May 11: Elizabeth, NJ Catholic Worker House

May 13: Wooden Shoes Books, Philadelphia

May 14: Robin’s Books, Philadelphia

May 15: Drinking Liberally, Wilmington, NC

May 16: McIntyre’s Books, Pittsboro, NC

May 17: Internationalist Books, Chapel Hill, NC

May 18: Revolution Books, Atlanta

May 19: Beyond Your Ordinary Bookstore, Atlanta

May 19: Bound To Be Read Books, Atlanta

May 20: Koinonia Community, Americus, GA

May 21: Iron Rail Bookstore & Collective, New Orleans

May 22: That Bookstore in Blytheville, Arkansas

May 23: Monkeywrench Books, Austin, TX

May 24: Drinking Liberally, San Antonio

May 26: Peace Farm, Amarillo

May 28: Albuquerque, La Semilla Bookstore

May 29: Taos/Food Not Bombs

May 30: Tucson, Prescott College

May 31: Drinking Liberally, Las Vegas

June 1: San Diego Drinking Liberally

June 2: Metropolis Books, Los Angeles

June 6: Oakland Drinking Liberally

June 7: San Jose Drinking Liberally

June 8: Sonoma Peace & Justice Center, Santa Rosa

June 9: Revolution Books, Berkeley [?]

June 11: Medford Oregon

June 13: Drinking Liberally, Corvallis OR

June 14: Bend, OR: Book Barn; Bend Brewing Co.

June 15: Tsunami Books, Eugene

June 16: Laughing Horse Books, Portland

June 18: Last Word Books, Olympia, WA

June 21: Revolution Books, Seattle

June 23: Village Books, Bellingham

June 25: Vancouver, CA

June 27: Northern Idaho, sponsored by The Oberver, Don Harkins

June 29: Free Speech Zone, Salt Lake City, UT

June 30: Off The Beaten Path Bookstore, Steamboat Springs, CO

July 2: Left Books, Boulder, CO

July 3: Drinking Liberally, Colorado Springs

“It has been many years  since I picked up a book and didn’t put it down till I finished it. Mike Palecek’s  “The American Dream” smacks you right between the eyes with every turn of the page. This book tells the God-awful truth that none of us wants to accept.”

— Guy James


“No more than a few degrees from what currently passes for reality, ‘The American  Dream’ is a societal vision that hits too close to home(land) to be called a futuristic satire. Channeling both Orwell and Bill Hicks, Mike Palecek has created more than a powerful and engaging novel; he has let loose a global wake-up call.”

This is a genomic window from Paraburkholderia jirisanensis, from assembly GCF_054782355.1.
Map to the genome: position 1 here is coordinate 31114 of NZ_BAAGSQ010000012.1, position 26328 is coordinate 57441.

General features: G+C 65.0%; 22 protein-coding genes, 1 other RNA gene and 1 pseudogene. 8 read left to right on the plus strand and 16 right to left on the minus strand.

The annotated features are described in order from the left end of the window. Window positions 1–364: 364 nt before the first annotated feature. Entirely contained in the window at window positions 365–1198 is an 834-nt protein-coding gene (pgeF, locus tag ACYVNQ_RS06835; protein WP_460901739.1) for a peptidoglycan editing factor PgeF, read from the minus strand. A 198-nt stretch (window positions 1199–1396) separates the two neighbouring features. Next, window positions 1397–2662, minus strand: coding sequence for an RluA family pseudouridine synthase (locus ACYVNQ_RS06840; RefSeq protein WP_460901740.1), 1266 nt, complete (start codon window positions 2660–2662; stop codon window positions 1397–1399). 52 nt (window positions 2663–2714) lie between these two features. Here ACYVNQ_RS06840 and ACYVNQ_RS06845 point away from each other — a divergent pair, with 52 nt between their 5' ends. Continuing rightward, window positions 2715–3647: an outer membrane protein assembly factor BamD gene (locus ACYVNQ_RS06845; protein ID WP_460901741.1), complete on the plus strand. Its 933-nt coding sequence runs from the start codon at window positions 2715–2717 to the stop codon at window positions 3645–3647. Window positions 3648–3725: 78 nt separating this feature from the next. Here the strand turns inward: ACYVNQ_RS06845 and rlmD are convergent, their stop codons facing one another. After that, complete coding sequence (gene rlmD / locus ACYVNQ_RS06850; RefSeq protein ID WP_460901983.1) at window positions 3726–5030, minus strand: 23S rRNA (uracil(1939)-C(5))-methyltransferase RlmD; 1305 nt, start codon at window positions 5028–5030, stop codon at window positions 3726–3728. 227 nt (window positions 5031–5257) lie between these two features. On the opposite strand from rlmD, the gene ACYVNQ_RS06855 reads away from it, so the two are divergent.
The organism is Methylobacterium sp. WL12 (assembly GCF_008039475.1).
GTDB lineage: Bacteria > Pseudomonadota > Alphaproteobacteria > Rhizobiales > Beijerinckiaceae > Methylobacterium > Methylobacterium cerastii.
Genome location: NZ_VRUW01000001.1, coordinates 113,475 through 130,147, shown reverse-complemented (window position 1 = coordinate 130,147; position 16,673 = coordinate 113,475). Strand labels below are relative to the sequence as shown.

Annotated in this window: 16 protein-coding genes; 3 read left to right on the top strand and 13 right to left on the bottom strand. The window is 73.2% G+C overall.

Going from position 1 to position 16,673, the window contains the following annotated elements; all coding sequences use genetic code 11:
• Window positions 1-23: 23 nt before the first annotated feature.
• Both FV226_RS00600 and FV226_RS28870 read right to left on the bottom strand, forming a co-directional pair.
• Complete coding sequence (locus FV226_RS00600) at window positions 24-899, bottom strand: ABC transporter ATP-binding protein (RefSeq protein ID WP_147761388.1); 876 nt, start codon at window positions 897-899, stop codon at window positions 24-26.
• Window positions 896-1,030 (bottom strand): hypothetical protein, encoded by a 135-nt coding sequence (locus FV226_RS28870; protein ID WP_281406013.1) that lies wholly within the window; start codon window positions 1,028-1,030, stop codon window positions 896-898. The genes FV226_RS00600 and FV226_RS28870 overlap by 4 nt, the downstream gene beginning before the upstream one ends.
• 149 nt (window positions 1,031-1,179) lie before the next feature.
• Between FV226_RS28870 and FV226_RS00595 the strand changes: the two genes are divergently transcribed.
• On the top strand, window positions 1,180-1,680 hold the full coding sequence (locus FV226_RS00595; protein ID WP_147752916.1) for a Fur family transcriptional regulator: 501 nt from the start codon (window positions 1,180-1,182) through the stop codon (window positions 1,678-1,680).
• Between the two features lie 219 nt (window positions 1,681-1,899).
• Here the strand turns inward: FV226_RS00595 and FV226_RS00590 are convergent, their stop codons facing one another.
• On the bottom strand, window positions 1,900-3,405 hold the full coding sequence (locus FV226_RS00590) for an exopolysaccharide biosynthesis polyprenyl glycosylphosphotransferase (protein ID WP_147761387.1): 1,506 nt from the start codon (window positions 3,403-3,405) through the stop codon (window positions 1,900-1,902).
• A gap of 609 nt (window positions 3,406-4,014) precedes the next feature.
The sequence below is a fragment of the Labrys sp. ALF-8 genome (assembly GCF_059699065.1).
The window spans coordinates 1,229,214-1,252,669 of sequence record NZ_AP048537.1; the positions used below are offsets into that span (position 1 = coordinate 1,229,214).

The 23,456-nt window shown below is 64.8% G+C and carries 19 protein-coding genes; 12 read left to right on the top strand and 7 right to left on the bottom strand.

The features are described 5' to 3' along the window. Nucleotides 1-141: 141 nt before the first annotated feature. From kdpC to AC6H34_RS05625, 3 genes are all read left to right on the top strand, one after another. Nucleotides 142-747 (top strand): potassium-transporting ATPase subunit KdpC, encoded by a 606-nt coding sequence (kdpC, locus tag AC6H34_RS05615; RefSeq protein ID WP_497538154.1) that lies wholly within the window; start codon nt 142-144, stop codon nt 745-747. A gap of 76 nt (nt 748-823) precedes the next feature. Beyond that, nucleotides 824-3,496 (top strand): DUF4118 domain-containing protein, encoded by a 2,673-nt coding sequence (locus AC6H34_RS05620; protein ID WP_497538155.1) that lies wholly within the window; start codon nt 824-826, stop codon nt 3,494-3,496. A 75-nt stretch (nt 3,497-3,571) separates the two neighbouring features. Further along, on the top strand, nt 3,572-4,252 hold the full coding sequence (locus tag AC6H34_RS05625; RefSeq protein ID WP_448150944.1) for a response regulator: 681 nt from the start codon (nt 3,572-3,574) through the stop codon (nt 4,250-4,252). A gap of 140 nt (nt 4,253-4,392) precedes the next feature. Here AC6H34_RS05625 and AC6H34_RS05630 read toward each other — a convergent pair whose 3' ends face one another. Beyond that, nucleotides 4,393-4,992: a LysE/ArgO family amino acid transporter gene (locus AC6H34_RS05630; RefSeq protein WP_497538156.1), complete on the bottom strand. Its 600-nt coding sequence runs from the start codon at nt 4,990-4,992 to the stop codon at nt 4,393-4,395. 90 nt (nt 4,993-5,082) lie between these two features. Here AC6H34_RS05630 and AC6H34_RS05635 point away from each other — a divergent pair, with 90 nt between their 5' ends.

— Mickey Z

“Dark, brutal, blunt and disturbingly funny, Mike Palecek’s “The American Dream” is an inside joke for the outsider looking in. A satirical metaphor for the life we Americans now live, and the choice we Americans will soon have to make:  At what cost is the American Dream worth and who should ultimately pay it?”

— Ty Rauber, 
Producer & Director, 
“Who Killed John O’Neill?”

“Mike Palecek writes with passion, wit, and always with a profound social conscience.”

— Howard Zinn

I’m A Terror Watcher


To honor the ballplayers wearing camo on the Major League games on Memorial Day and President Obama’s statement about cutting the troops in Afghanistan from 30,000 to 10,000 but still keeping the whole war thing going, because we need to be there to be free, killing blue donkeys, we bring you excerpts of stories of real Americans at home doing their part.

These reports come from Iowa, the large pig state — the Iowa Department of Homeland Security civilian deployed detachment of The Downtown Dubuque Wednesday Noon Kiwanis Club.

by Mike Palecek

Jesus, Mary and Joseph!
God Bless America.



Howya doin’? Let me catch my breath.

I’m deployed with the guys on one of the silver metal benches outside the city swimming pool.

We’re watching.

For terrorists.


They can’t swim.

Dead-dog giveaway.

It is also late in the summer, and I suppose the moms have those el primo tans, as well as the lifeguards in their one-piece red suits and those whistles that dangle like necklaces.


We — that would be myself, Don, Milt, Al, Fred — we are the newly formed municipal special forces team: Total Information Terror Surveillance.

We have been duly organized and chartered and deputized I think, by the city council, to guard against terrorists, beginning this month and running through the summer, is how I understand it.

Don came up with this idea to come here. The pool is open until Labor Day.